Saturday, September 25, 2010

Of Blue Swords, God’s Sovereignty, and TCKs

I’ve always been a fan of fantasy literature. Some of my fondest memories growing up revolve around the evenings my family would spent listening to my dad read books aloud to us. It was even better if the electricity was out, and it was winter, so we’d read by candlelight and near the kerosene heater wrapped up in quilts. While my dad read a wide variety of books to us, my favorite authors ended up being C.S. Lewis, J.R.R. Tolkien, and Jules Verne. I remember my brother and I impatiently telling our dad to stop weeping every time he read the part about Aslan’s death: he already knew he would rise from the dead! We wanted to hear the rest of the story! I also remember one afternoon, when my mom had left the house for language study, taking a chair into my parent’s bedroom so I could reach The Two Towers, left on top of their dresser. Gandalf had been dead too long; surely he couldn’t have actually died. I must have been nine at the time, and stood on the chair skimming the book (yes, skimming, a skill that I have yet to really be good at in grad school) until I found the paragraph where Gandalf makes his re-appearance. I remember not reading much—just a sentence where Gandalf actually said something to the hobbits—slammed the book shut and put it back on the dresser, content to wait until we got to that part of the book for the rest.

When I was old enough, I re-read the works by Lewis and Tolkien, and discovered other stories by them too: Farmer Giles of Ham, Smith of Wooten Major, Leaf by Niggle, a translation of Sir Gawain and the Green Knight, the Screwtape Letters, and Perelandra. I also discovered other fantasy writers along the way. A few of my favorites have become: Robin McKinley, Madeleine L’Engle (to an extent), Gail Carson Levine, and Philip Pullman (maybe more on why I like his works later). The themes that go through so many of these works resonated not only with my experience as a Christian, but also as a TCK (Third Culture Kid, a far more descriptive term than “Missionary Kid”). One of my favorite characters recently has been Harry Crewe from McKinley’s The Blue Sword.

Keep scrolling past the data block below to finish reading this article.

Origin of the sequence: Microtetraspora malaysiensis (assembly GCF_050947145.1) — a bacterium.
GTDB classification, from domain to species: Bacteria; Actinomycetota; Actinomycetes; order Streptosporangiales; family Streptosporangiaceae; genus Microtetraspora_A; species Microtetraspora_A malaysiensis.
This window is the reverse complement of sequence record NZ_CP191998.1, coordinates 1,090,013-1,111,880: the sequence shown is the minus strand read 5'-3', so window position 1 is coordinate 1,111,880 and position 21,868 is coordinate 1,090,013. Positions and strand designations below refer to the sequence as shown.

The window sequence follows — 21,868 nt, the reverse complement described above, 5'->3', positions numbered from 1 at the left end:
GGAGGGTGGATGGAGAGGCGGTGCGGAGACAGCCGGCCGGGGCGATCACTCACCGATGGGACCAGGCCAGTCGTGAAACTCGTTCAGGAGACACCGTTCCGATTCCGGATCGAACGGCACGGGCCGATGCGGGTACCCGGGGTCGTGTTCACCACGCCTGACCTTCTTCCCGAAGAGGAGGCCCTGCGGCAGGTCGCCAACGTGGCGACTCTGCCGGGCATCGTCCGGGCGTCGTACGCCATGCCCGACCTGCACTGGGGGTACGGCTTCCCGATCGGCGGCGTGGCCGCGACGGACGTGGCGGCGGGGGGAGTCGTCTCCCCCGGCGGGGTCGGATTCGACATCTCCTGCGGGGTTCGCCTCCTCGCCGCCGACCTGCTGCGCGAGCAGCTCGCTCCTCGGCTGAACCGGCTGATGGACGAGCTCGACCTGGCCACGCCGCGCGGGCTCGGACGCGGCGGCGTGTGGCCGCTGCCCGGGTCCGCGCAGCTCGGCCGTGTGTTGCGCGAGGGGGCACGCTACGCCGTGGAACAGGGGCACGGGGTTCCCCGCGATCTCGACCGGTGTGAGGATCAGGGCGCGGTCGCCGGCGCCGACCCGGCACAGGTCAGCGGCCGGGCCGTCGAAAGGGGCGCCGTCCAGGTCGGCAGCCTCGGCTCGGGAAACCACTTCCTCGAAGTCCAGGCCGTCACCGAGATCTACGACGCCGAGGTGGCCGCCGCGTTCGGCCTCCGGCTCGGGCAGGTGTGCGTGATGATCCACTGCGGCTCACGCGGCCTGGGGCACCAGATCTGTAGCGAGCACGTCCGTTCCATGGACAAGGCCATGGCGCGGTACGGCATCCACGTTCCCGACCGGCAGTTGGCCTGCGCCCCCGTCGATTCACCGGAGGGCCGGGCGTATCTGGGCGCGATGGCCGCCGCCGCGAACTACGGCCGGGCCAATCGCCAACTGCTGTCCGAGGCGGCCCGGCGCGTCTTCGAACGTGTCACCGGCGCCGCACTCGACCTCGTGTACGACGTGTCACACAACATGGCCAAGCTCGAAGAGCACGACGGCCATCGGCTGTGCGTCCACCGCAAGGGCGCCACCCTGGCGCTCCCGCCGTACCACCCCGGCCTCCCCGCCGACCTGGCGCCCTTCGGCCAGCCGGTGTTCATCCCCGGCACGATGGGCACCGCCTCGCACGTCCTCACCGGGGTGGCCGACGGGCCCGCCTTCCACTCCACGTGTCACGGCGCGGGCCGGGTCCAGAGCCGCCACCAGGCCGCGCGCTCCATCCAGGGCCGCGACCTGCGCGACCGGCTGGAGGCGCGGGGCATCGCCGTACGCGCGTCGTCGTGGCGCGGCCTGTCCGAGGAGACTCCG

A quick synopsis for those of you who haven’t read it: Harry Crewe, an orphaned Outlander girl (probably about 16 or 17 in the book) goes to live with her older brother’s army commander and his wife at a station on the edge of a colonized territory (“Outlanders” are equivalent to the British in several ways here). Across the border is Damar, a place the Outlanders don’t understand and see as strange; rumor has it that it’s a magical land but any rational person would know that’s just impossible. In a quick succession of events, Harry is kidnapped by King Corlath of Damar, and she goes on to become the next bearer or Gonturan, the legendary Blue Sword that has not been wielded in centuries but has saved the kingdom previously from invasion by the dreaded Northerners (think Mordor).

A few of my favorite passages include:

  • (after a decisive battle) They avoided the fort of the Outlander town, lying peacefully in the sun, untroubled by the tiresome tribal matters of the old Damarians. The Outlanders had known al along there were too few of the Hillfolk to make serious trouble; and if the earth had shivered slightly underfoot a few days ago, (after Harry had in fact brought down a mountain on the invading Northern army) it must be that the mountains were not as old as they thought, and were still shifting and straining against their place upon the earth. Perhaps a little volcanic activity would crack a new vein of wealth, and the Aeel Mines would no longer be the only reason the Outlanders went into the Ramid Mountains. To have this paragraph at the end of the major battle scene where you’ve been informed of all the fantastic details just made me deflated and mad at the stupid Outlanders. But it made me think: how many times have people in our day and age cited “natural” causes for things that have happened because of God’s supernatural intervention? To believe the things they can only see with their physical eyes? And if they can’t naturally explain what they see with those eyes, dismiss the event or experience entirely?